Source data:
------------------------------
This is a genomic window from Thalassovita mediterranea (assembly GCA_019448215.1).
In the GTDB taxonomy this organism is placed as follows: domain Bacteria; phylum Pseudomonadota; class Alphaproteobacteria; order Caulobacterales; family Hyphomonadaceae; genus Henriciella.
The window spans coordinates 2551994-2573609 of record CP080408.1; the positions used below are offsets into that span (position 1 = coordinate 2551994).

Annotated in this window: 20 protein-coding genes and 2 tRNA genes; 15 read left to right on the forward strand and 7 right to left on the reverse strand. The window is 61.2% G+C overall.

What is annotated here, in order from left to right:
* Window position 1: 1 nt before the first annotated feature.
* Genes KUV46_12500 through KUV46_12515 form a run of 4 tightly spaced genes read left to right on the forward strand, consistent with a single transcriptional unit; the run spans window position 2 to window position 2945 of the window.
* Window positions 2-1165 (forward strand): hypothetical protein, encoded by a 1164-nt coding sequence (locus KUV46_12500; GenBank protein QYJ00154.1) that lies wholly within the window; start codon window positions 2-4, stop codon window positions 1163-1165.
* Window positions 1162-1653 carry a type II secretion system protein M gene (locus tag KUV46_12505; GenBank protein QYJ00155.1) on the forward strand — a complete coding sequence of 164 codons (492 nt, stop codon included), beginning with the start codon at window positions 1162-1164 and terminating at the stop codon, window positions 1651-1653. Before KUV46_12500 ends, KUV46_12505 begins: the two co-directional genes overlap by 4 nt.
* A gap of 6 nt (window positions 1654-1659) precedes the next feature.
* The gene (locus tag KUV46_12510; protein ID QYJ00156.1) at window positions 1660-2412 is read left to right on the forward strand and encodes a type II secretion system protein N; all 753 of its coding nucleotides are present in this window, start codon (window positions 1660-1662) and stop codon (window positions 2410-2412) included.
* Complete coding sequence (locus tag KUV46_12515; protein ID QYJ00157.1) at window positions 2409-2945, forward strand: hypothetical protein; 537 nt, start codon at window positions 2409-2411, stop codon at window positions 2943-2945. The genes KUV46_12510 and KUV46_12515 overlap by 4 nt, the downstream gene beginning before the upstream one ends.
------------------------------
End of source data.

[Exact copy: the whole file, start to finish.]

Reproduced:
This is a genomic window from Thalassovita mediterranea (assembly GCA_019448215.1).
In the GTDB taxonomy this organism is placed as follows: domain Bacteria; phylum Pseudomonadota; class Alphaproteobacteria; order Caulobacterales; family Hyphomonadaceae; genus Henriciella.
The window spans coordinates 2551994-2573609 of record CP080408.1; the positions used below are offsets into that span (position 1 = coordinate 2551994).

Annotated in this window: 20 protein-coding genes and 2 tRNA genes; 15 read left to right on the forward strand and 7 right to left on the reverse strand. The window is 61.2% G+C overall.

What is annotated here, in order from left to right:
* Window position 1: 1 nt before the first annotated feature.
* Genes KUV46_12500 through KUV46_12515 form a run of 4 tightly spaced genes read left to right on the forward strand, consistent with a single transcriptional unit; the run spans window position 2 to window position 2945 of the window.
* Window positions 2-1165 (forward strand): hypothetical protein, encoded by a 1164-nt coding sequence (locus KUV46_12500; GenBank protein QYJ00154.1) that lies wholly within the window; start codon window positions 2-4, stop codon window positions 1163-1165.
* Window positions 1162-1653 carry a type II secretion system protein M gene (locus tag KUV46_12505; GenBank protein QYJ00155.1) on the forward strand — a complete coding sequence of 164 codons (492 nt, stop codon included), beginning with the start codon at window positions 1162-1164 and terminating at the stop codon, window positions 1651-1653. Before KUV46_12500 ends, KUV46_12505 begins: the two co-directional genes overlap by 4 nt.
* A gap of 6 nt (window positions 1654-1659) precedes the next feature.
* The gene (locus tag KUV46_12510; protein ID QYJ00156.1) at window positions 1660-2412 is read left to right on the forward strand and encodes a type II secretion system protein N; all 753 of its coding nucleotides are present in this window, start codon (window positions 1660-1662) and stop codon (window positions 2410-2412) included.
* Complete coding sequence (locus tag KUV46_12515; protein ID QYJ00157.1) at window positions 2409-2945, forward strand: hypothetical protein; 537 nt, start codon at window positions 2409-2411, stop codon at window positions 2943-2945. The genes KUV46_12510 and KUV46_12515 overlap by 4 nt, the downstream gene beginning before the upstream one ends.